Connect with us

Comparator for sensor

Discussion in 'Electronic Basics' started by Manimozhi Baskaran, Jan 31, 2006.

Scroll to continue with content
  1. Hi,

    I am building an application that needs to beep when the voltage output
    from the sensor device is less than 0.8 Volts. I am not sure what would
    be the right design that I can use for the buzzer to beep. The voltage
    for the sensor is 5 V DC supply. Should I consider using 741/LM series?

    Regards,
    Mani
     
  2. The dual comparator, LM393 has inputs that work all the way to the
    negative supply rail, so it should detect .8 volts just fine. These
    comparators have an open collector output that turns on a connection
    to th negative rail when the - input is more positive than the + input.
    http://www.fairchildsemi.com/ds/LM/LM2903I.pdf
     
  3. John Fields

    John Fields Guest

    ---
    No. Consider using a real comparator, like John Popelish suggested.

    However, an LM393 may not be able to give you enough output current
    to run your beeper, so if you could post what its voltage and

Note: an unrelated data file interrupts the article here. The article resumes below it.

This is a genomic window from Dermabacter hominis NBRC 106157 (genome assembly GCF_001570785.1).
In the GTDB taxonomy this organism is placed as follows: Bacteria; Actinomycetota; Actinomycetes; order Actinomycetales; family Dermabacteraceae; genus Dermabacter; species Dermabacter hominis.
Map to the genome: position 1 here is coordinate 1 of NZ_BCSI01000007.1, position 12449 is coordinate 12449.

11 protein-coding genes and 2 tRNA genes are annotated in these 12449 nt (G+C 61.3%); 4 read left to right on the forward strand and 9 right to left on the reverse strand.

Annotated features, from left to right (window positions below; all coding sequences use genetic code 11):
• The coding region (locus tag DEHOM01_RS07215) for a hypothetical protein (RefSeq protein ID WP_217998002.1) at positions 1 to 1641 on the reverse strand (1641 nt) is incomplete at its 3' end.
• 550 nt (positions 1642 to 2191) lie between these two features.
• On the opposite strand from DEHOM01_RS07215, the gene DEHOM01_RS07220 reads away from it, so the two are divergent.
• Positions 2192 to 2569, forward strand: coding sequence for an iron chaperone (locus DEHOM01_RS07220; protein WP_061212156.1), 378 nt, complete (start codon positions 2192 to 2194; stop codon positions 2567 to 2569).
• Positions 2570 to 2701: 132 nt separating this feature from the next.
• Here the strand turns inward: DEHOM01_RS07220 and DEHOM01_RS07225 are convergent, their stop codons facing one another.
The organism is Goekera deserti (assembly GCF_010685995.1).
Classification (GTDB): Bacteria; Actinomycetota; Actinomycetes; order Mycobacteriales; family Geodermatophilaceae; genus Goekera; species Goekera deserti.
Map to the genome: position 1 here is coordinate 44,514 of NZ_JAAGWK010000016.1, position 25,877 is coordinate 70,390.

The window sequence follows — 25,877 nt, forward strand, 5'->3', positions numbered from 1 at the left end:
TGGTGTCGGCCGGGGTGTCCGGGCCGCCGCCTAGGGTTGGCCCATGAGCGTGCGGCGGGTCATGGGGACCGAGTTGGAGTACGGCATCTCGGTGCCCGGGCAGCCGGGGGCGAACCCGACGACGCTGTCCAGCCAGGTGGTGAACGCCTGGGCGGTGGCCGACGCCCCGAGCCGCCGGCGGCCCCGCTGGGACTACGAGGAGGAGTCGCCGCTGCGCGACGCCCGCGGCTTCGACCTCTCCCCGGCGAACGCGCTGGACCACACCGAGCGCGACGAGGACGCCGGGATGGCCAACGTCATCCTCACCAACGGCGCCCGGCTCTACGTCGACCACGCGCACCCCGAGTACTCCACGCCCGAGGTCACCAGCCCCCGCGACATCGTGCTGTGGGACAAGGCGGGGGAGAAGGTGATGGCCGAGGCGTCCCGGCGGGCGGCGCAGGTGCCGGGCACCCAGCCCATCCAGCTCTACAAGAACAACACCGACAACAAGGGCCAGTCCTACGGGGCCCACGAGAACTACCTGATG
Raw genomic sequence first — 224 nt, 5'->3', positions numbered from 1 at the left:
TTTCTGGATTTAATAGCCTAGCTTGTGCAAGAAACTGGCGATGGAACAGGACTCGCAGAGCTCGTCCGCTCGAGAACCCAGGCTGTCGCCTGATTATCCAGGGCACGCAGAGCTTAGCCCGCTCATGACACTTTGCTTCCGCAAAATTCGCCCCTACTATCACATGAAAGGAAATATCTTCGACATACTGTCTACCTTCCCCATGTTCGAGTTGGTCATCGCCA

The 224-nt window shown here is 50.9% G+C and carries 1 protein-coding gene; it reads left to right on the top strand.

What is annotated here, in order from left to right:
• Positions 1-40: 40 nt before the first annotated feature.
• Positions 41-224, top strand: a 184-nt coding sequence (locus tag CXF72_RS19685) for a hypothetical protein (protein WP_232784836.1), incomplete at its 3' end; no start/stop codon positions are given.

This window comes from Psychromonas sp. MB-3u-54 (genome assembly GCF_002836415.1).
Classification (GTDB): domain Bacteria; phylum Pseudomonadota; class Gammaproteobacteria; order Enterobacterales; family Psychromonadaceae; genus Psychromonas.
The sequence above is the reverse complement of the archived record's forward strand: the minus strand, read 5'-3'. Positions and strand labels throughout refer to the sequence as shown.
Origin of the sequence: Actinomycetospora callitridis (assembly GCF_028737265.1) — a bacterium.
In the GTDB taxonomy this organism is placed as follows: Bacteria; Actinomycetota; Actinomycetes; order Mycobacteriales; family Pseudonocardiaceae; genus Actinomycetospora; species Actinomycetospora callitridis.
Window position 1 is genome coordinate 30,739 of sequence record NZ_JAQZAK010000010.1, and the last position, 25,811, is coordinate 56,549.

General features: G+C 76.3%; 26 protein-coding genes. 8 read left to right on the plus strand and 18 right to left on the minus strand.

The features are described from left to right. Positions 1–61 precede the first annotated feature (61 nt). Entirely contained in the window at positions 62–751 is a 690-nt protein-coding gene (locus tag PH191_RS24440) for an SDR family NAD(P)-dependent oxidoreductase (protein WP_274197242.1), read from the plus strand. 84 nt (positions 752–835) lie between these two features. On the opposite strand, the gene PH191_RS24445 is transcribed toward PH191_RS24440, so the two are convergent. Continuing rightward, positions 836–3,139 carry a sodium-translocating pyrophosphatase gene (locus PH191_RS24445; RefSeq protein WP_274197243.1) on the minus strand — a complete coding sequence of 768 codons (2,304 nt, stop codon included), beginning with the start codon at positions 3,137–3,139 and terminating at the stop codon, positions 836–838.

current requirements are we can suggest an appropriate means of
    driving it. Also, if you could tell us what you're using for a
    sensor we'll be able to suggest how to set up a proper "front end"
    and provide any hysteresis the circuit may require.
     
  4. My Infra Red sensor will detect the temperature range of -40 degree to
    +60 degree centigrade variation with:
    -40 degree to output a typical voltage of < 0.21 V
    -20 degree to output a typical voltage of 0.21V,
    -15 degree to a typical voltage of 0.3 V etc.,

    I like my sensor to detect only the temperature range -40 degree to -5
    degree range which would typically vary between 0. 2 V to 0.8 Volts. The
    typical supply voltage to the sensor will be 5V and its supply current
    will be 2 mA. The output of the sensor will be anywhere between 0.25
    Volts to 4.75 Volts. The output current will be less than 2mA. What type
    of circuit design should I use in order to detect the range so that it
    can beep when the voltage is less than 0.8 V which I believe is what I
    should use as my reference voltage.

    Any assistance will be appreciated.

    Thanks
    Mani
     
  5. John Fields

    John Fields Guest

    ---
    Please bottom-post.

    I'm confused.

    In your first post you said that you wanted the circuit to detect